Now, picture some tense courtroom scenes, corridors and offices. The super PAC’s ad has started working to support a black judge and Democrat named James Stewart. Stewart retired from the bench in September after a somewhat shadowy source financed billboards encouraging him to run for Caddo district attorney. A local lawyer filed a suit against Stewart, saying Stewart had to resign if he was going to run.
On Oct. 2, at Stewart’s request, a court instead sanctioned that local lawyer, describing his suit as politically motivated and possibly nothing more than a publicity stunt since the court did not have jurisdiction to rule on the legal questions raised. The lawyer knew this, the court ruled, because he had done something similar. So, the court ordered Stewart's would-be foil to pay court costs and take 10 hours of training in ethics and professionalism.
Even before the Soros donation to that super PAC, Stewart seemed to have advantages over other candidates. Stewart might have entered the race last, but he worked as a junior and senior prosecutor in Caddo Parish before he was elected to the bench in the early 1990s. Both his older brothers are lawyers. One, a Bill Clinton appointee, is chief judge of the U.S. Court of Appeals for the Fifth Circuit.
So Stewart knows the local justice system and has broader contacts, too. There’s some expectation that if elected he would be far less interested than Cox in sending people — an overwhelming majority of them black — to death row.
In addition to the New York Times and “60 Minutes,” New Yorker magazine came to town. The Washington Post wrote about the case, too.
And partisan outlets have weighed in, too, in expected ways. The conservative Washington Free Beacon said Soros is trying to “buy” the election for Stewart, in contrast to the objections that Soros and many other Democrats often raise about the corrupting influence of big money in politics.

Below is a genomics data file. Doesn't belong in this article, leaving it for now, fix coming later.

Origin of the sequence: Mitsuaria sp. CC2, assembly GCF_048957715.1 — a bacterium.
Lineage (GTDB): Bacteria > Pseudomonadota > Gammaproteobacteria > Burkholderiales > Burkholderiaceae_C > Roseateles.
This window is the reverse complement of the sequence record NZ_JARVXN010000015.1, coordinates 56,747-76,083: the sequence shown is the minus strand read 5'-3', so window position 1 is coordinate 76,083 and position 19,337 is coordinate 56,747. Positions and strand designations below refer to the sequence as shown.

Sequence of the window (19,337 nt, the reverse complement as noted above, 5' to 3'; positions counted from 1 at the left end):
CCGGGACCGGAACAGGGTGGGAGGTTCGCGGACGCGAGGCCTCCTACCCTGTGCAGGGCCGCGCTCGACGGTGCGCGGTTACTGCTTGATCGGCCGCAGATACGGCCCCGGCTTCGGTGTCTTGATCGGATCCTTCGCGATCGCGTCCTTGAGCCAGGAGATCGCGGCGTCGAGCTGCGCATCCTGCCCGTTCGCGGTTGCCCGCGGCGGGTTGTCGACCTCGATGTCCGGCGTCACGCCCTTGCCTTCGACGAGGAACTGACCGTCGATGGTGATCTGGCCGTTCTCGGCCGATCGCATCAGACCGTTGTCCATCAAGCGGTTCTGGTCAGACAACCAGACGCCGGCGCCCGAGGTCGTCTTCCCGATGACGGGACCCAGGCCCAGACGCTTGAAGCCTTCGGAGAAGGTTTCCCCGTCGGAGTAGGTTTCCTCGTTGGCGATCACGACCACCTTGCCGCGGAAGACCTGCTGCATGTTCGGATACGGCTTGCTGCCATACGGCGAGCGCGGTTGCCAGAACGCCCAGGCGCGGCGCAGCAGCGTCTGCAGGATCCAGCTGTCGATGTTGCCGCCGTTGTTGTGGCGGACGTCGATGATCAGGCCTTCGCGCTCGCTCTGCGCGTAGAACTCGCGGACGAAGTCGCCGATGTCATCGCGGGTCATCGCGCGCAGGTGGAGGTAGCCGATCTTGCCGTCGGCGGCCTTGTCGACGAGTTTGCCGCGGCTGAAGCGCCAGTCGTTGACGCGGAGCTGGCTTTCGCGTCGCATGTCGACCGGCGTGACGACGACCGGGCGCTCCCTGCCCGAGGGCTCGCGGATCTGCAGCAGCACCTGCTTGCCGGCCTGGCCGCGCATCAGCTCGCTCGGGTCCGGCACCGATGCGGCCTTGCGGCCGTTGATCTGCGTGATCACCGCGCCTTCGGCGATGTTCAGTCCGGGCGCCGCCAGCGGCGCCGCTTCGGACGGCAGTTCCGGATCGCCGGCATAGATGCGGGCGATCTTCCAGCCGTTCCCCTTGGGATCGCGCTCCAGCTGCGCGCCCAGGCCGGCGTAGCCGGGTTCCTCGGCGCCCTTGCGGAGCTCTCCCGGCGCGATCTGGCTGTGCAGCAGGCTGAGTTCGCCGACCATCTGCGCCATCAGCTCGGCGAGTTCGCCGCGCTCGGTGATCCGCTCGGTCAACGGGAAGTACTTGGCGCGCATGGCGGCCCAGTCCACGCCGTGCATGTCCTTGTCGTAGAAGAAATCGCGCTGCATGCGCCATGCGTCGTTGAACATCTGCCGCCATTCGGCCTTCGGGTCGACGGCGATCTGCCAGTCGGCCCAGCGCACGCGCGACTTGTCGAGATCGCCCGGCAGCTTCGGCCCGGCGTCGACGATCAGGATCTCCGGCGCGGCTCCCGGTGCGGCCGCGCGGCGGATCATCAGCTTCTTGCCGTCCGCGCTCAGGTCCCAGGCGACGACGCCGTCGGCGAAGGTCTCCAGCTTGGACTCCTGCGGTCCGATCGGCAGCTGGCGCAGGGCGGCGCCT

All that drama has been compounded by a personal story of the man involved that is nothing short of tragic.
The day Ford was released from jail, the state did give him a $20 gift card. He used it to by fried chicken, iced tea and french fries. He emerged with $4 and change. Two weeks later, Ford was diagnosed with an advanced form of lung cancer and has since died, just more than a year after his release. The Louisiana Innocence Project announced his late-June death on July 4. Donors covered the cost of his funeral, as Ford was penniless.
The state hasn’t paid Ford’s heirs anything, even though a state law indicates they are eligible for about $330,000. Cox insists Ford knew that the robbery that led to the murder was going to happen and did not inform police, and therefore his heirs aren’t entitled to the payout. Ford has never been charged in connection with Cox’s allegation. But Cox says it’s true and that it is good enough reason for taxpayers to avoid a $330,000 bill.
In the end, an innocent man spent 30 years on death row. The local interim prosecutor is bordering on proud. Some members of the local media seem perplexed about the national outrage and suggestions that racism may have had something to do with all that has happened.
Mostly, the consensus concern seems to be the “bad press” that Cox has brought to Caddo as interim district attorney. Now, big outside campaign cash and a special election have made what would otherwise be a local race into a national story involving race, death, wrongful convictions and partisan politics.
We’ll find out Saturday what the next chapter holds.